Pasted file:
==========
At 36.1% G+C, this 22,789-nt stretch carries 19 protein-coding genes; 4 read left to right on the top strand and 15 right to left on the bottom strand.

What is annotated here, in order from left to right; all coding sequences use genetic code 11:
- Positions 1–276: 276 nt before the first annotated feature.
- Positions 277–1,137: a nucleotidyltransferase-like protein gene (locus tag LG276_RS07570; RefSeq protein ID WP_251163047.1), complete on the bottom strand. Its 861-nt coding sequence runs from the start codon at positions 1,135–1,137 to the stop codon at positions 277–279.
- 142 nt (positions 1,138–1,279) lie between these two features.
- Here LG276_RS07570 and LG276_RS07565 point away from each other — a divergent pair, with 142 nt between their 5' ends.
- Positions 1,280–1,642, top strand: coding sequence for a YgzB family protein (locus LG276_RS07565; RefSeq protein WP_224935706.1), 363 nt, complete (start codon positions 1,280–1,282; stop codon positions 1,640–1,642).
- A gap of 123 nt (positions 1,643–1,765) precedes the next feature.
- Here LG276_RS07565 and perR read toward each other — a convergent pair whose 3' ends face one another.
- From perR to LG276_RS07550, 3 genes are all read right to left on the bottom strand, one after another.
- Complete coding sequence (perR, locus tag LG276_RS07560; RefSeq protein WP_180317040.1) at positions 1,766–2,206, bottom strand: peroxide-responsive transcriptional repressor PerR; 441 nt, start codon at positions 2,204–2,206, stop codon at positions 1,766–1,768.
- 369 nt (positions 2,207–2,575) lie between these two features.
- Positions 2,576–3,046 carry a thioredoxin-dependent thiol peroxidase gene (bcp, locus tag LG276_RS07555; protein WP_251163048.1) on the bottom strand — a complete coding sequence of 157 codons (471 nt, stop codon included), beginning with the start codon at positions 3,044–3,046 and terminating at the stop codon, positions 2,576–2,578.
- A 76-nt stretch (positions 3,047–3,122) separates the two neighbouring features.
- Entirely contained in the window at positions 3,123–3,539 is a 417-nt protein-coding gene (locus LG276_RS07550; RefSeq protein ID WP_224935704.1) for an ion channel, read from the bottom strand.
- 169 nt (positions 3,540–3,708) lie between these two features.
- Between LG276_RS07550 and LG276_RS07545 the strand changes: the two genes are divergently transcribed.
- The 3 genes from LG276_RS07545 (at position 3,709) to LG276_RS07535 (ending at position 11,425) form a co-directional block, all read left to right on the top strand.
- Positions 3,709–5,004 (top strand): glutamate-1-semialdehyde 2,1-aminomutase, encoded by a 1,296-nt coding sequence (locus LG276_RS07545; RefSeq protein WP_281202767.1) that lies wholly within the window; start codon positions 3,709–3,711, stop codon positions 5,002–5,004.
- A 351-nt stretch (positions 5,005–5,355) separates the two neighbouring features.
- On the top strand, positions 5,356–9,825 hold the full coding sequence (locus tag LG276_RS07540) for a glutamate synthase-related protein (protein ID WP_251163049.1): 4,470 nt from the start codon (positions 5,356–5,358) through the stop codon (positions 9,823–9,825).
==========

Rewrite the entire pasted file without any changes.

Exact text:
At 36.1% G+C, this 22,789-nt stretch carries 19 protein-coding genes; 4 read left to right on the top strand and 15 right to left on the bottom strand.

What is annotated here, in order from left to right; all coding sequences use genetic code 11:
- Positions 1–276: 276 nt before the first annotated feature.
- Positions 277–1,137: a nucleotidyltransferase-like protein gene (locus tag LG276_RS07570; RefSeq protein ID WP_251163047.1), complete on the bottom strand. Its 861-nt coding sequence runs from the start codon at positions 1,135–1,137 to the stop codon at positions 277–279.
- 142 nt (positions 1,138–1,279) lie between these two features.
- Here LG276_RS07570 and LG276_RS07565 point away from each other — a divergent pair, with 142 nt between their 5' ends.
- Positions 1,280–1,642, top strand: coding sequence for a YgzB family protein (locus LG276_RS07565; RefSeq protein WP_224935706.1), 363 nt, complete (start codon positions 1,280–1,282; stop codon positions 1,640–1,642).
- A gap of 123 nt (positions 1,643–1,765) precedes the next feature.
- Here LG276_RS07565 and perR read toward each other — a convergent pair whose 3' ends face one another.
- From perR to LG276_RS07550, 3 genes are all read right to left on the bottom strand, one after another.
- Complete coding sequence (perR, locus tag LG276_RS07560; RefSeq protein WP_180317040.1) at positions 1,766–2,206, bottom strand: peroxide-responsive transcriptional repressor PerR; 441 nt, start codon at positions 2,204–2,206, stop codon at positions 1,766–1,768.
- 369 nt (positions 2,207–2,575) lie between these two features.
- Positions 2,576–3,046 carry a thioredoxin-dependent thiol peroxidase gene (bcp, locus tag LG276_RS07555; protein WP_251163048.1) on the bottom strand — a complete coding sequence of 157 codons (471 nt, stop codon included), beginning with the start codon at positions 3,044–3,046 and terminating at the stop codon, positions 2,576–2,578.
- A 76-nt stretch (positions 3,047–3,122) separates the two neighbouring features.
- Entirely contained in the window at positions 3,123–3,539 is a 417-nt protein-coding gene (locus LG276_RS07550; RefSeq protein ID WP_224935704.1) for an ion channel, read from the bottom strand.
- 169 nt (positions 3,540–3,708) lie between these two features.
- Between LG276_RS07550 and LG276_RS07545 the strand changes: the two genes are divergently transcribed.
- The 3 genes from LG276_RS07545 (at position 3,709) to LG276_RS07535 (ending at position 11,425) form a co-directional block, all read left to right on the top strand.
- Positions 3,709–5,004 (top strand): glutamate-1-semialdehyde 2,1-aminomutase, encoded by a 1,296-nt coding sequence (locus LG276_RS07545; RefSeq protein WP_281202767.1) that lies wholly within the window; start codon positions 3,709–3,711, stop codon positions 5,002–5,004.
- A 351-nt stretch (positions 5,005–5,355) separates the two neighbouring features.
- On the top strand, positions 5,356–9,825 hold the full coding sequence (locus tag LG276_RS07540) for a glutamate synthase-related protein (protein ID WP_251163049.1): 4,470 nt from the start codon (positions 5,356–5,358) through the stop codon (positions 9,823–9,825).